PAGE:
Nathan Asch begins “The Road” with a sentence that embodies the vastness of America and it’s potential for exploration and adventure: “When you try to see America, you start out from a point by train or car or freight or bus and go in any possible direction – all of it is America – and stop off anywhere at all and watch people and talk to people.” Asch then continues to make a very clever distinction between the different modes of travel available in America during his time. Preferring to travel by bus, he describes car trips as isolated and lonely, and train journeys as uptight and extravagant. He alludes to the discomfort of the bus as a positive kind of suffering in comparison to the comfort of the other two methods of transport. I like his description of bus travel, because he focuses on the bonding experience that occurs between passengers, often over cups of coffee during stopovers, as well as through story-telling and jam sessions.
Overall, he distinguishes bus travel as communal and train and car travel as lonely and uninteresting. It was interesting to read about his attempts to debunk and understand Southern stereotypes and culture, only to wind up having lunch with a fellow Brooklynite. This makes me wonder if we always gravitate towards people similar to ourselves.. trying to learn something new and exotic, but always within our comfort zone or boxed into our own ideologies somehow. In any case, it’s clear that Asch values the human element to his journey and it turns out Erskine Caldwell agrees with him. In “Some American People”, Caldwell writes:”There are no memorials, vistas, or landmarks anywhere between the Atlantic and Pacific worthy of going fifty miles to see. Once seen, these Grand Views are relegated to the catalogue merely used to summon up topics for small talk. They are only the lures, after all, of commercial intercourse. What is worth traveling thousands of miles to see and know are people and their activity.” He also expresses that the landscape doesn’t mean much out of context. I can really relate to this. I mean, what value do the Pyramids of Giza have when taken out of historical context and not considered in relation to the development of human society?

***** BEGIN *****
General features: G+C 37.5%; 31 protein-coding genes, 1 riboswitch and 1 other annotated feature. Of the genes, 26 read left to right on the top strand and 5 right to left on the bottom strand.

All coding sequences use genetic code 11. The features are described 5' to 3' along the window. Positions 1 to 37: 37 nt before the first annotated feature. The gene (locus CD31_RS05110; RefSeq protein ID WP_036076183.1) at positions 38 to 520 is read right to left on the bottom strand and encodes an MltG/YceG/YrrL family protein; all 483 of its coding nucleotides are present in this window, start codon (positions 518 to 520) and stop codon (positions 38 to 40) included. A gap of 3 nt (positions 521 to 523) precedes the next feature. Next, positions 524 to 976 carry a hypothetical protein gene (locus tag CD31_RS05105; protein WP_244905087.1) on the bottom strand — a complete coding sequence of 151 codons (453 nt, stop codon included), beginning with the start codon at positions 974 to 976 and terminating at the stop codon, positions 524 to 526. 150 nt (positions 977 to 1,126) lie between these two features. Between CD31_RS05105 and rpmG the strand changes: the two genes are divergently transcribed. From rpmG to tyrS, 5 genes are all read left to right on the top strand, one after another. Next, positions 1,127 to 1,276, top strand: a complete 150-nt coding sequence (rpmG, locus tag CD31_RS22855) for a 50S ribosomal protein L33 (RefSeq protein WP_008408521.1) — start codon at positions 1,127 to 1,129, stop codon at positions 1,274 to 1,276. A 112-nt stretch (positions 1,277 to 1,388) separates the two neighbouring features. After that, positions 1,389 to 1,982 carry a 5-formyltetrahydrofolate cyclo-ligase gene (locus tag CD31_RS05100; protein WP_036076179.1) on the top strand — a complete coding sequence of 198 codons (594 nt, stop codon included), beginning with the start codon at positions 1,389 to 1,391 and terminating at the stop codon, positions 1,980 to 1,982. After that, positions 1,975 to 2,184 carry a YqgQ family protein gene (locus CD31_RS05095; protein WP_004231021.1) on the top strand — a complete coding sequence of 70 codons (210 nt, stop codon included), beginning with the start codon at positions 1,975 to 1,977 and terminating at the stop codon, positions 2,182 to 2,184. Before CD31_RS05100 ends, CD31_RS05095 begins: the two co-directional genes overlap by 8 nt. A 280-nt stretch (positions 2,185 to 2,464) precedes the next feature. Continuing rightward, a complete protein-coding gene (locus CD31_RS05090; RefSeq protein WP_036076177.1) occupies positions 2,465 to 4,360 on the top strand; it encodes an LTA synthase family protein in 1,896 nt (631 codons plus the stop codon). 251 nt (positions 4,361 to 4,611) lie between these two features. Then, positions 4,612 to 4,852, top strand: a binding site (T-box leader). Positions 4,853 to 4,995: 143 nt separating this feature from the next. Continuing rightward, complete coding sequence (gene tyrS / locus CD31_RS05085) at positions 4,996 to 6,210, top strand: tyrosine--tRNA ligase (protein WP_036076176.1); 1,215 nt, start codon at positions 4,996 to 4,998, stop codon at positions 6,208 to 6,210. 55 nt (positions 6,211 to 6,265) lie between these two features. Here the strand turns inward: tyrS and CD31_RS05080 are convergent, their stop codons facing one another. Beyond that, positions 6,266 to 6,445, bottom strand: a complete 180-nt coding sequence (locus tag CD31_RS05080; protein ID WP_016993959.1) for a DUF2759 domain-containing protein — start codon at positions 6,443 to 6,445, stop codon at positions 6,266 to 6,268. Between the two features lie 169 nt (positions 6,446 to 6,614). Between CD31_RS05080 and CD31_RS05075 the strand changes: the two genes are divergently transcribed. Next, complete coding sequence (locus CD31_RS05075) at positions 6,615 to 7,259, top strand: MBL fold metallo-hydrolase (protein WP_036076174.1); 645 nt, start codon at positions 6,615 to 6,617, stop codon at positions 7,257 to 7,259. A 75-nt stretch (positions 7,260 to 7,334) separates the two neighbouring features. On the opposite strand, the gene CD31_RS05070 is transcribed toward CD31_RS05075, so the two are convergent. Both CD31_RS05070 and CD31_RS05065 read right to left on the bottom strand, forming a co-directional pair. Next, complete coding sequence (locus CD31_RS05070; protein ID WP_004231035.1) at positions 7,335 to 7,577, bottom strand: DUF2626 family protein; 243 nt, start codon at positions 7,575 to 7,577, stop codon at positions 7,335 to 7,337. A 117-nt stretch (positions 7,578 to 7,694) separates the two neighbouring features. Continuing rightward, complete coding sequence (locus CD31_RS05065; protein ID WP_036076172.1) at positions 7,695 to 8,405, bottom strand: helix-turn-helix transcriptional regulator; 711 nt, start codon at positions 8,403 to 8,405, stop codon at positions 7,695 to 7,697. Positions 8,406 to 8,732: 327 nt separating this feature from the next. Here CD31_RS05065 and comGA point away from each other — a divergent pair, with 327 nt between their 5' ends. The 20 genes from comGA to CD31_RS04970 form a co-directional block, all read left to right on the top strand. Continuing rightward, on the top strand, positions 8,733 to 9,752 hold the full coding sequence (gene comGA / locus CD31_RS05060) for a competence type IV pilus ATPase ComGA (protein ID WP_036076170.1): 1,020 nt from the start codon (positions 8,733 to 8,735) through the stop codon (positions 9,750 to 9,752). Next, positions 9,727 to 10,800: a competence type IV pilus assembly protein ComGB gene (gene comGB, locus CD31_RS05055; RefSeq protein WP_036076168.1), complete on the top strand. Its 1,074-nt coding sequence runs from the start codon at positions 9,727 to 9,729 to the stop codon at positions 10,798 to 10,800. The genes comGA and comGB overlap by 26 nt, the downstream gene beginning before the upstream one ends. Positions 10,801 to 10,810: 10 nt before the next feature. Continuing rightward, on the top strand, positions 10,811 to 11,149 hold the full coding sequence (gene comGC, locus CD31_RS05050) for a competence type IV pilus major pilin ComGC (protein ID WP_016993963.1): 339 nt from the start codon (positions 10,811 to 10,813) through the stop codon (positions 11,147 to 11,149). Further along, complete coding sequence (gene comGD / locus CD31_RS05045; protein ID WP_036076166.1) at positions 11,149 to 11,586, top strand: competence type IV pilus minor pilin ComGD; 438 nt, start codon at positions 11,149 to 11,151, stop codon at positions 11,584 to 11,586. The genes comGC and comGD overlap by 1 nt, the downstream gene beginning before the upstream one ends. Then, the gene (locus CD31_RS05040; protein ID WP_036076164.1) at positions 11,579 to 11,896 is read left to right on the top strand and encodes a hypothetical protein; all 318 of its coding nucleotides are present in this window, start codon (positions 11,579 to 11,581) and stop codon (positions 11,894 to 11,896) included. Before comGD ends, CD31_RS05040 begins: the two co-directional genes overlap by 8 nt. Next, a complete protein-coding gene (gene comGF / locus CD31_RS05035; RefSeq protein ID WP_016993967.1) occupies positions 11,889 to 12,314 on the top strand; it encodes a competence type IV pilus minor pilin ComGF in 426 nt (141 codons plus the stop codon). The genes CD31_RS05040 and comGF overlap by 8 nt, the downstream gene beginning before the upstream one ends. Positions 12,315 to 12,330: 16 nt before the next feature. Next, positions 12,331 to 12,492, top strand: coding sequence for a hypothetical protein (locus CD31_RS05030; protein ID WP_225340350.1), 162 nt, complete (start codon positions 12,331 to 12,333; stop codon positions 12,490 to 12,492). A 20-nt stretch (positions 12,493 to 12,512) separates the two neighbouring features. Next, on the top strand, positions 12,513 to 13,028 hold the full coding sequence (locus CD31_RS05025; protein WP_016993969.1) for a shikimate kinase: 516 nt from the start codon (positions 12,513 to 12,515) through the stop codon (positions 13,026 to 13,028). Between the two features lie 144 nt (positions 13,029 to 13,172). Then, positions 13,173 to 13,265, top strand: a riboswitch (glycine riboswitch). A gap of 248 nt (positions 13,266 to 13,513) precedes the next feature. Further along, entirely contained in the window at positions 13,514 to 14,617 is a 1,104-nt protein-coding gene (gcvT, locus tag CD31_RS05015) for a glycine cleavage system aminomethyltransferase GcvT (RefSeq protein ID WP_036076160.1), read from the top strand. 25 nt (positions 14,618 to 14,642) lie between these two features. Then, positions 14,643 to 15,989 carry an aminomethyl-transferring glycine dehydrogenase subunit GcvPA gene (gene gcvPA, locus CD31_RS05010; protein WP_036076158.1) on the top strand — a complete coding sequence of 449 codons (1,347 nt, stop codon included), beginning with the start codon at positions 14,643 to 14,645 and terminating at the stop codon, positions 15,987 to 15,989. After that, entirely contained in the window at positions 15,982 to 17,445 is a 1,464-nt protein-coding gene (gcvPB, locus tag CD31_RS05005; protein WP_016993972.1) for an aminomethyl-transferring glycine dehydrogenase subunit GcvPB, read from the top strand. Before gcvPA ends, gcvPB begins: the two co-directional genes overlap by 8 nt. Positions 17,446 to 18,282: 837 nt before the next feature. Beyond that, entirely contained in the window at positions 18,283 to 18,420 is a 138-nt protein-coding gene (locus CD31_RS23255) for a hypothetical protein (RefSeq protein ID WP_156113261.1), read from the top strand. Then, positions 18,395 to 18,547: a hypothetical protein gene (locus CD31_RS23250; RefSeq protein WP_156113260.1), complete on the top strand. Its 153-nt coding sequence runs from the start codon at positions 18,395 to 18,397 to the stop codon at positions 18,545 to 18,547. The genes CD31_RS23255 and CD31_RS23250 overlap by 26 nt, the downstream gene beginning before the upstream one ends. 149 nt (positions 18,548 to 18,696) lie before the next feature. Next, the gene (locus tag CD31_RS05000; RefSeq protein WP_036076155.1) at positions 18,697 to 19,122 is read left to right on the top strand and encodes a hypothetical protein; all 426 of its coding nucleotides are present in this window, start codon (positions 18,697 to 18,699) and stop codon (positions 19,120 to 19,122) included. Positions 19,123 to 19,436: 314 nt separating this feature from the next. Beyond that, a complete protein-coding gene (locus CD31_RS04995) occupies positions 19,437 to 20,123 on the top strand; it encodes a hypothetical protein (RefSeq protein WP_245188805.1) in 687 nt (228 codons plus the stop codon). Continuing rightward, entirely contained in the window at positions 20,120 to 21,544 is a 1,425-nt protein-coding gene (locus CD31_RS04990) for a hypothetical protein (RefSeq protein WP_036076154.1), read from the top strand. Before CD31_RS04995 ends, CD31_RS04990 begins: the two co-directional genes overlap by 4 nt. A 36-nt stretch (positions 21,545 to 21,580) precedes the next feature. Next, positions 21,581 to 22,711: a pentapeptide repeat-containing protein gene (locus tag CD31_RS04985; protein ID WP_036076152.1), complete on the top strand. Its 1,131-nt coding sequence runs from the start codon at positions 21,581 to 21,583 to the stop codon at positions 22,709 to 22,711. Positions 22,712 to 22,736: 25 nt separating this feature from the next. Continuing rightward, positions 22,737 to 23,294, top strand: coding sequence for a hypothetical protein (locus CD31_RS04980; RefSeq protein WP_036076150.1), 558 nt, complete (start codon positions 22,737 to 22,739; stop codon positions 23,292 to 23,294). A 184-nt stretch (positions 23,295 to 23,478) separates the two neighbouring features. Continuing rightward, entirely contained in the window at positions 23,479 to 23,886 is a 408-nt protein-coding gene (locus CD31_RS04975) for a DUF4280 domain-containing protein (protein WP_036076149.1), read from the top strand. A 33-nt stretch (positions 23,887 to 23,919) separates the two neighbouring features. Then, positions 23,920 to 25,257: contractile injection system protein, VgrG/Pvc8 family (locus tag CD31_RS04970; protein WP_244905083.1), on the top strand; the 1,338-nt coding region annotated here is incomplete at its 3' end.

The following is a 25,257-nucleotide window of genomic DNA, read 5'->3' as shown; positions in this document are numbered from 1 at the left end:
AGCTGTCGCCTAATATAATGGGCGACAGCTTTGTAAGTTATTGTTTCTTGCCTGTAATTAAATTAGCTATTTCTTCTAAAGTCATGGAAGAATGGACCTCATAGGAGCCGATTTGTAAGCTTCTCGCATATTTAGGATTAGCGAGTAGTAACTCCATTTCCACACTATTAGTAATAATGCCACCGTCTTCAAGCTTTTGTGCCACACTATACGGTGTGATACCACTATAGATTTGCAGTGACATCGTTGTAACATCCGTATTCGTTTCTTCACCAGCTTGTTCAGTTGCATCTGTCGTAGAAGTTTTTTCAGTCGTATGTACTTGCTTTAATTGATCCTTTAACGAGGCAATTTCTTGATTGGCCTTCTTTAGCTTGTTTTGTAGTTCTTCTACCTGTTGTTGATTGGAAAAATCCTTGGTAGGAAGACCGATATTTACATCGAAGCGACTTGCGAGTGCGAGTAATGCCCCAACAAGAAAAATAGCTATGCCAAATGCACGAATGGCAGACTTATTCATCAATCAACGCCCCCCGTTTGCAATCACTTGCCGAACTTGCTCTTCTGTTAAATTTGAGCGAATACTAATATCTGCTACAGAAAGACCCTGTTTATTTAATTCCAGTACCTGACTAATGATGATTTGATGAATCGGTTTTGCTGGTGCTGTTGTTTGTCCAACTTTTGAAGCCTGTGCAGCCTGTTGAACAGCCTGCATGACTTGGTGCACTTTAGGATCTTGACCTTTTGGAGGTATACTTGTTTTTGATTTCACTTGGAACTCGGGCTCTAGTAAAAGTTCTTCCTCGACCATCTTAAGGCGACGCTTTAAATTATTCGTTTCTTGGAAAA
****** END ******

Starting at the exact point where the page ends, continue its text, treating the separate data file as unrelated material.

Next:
Caldwell also comments on the unwillingness of Americans to sacrifice comforts and luxuries while on the road. I think this is relevant today in regards to international travel. Why only 38% of Americans have passports remains largely a mystery. Could it be related to a similar unwillingness to go without a bed or try strange foods? By venturing outside of the United States, tourists are no longer sacrificing just the comfort of home, but possibly their mother tongue and social norms, all in the name of experiencing a foreign culture. Or maybe it’s fear of being treated differently, of being the outsider for once. In Chapter XXIV, Caldwell experiences the treatment that a traveller can be subject to in his hometown. Once Charlie sees his foreign license plates, he boxes Caldwell into a category and is unable to recognize him until the very end of the chapter. In fact, he doesn’t even realize until he notices Caldwell acting differently, which shows just how much judgement was being passed based on one’s perceived origin and background. After seeing things from an outsider’s point of view, Caldwell reconsiders his perception of his own home town and the people he used to value. I think this anecdote brings my post back full-circle to the importance of the people met along the journey. One’s interactions with people can change even long-time perceptions of people and places that symbolize home.
- 1933 Greyhound Coach: The Truth About Cars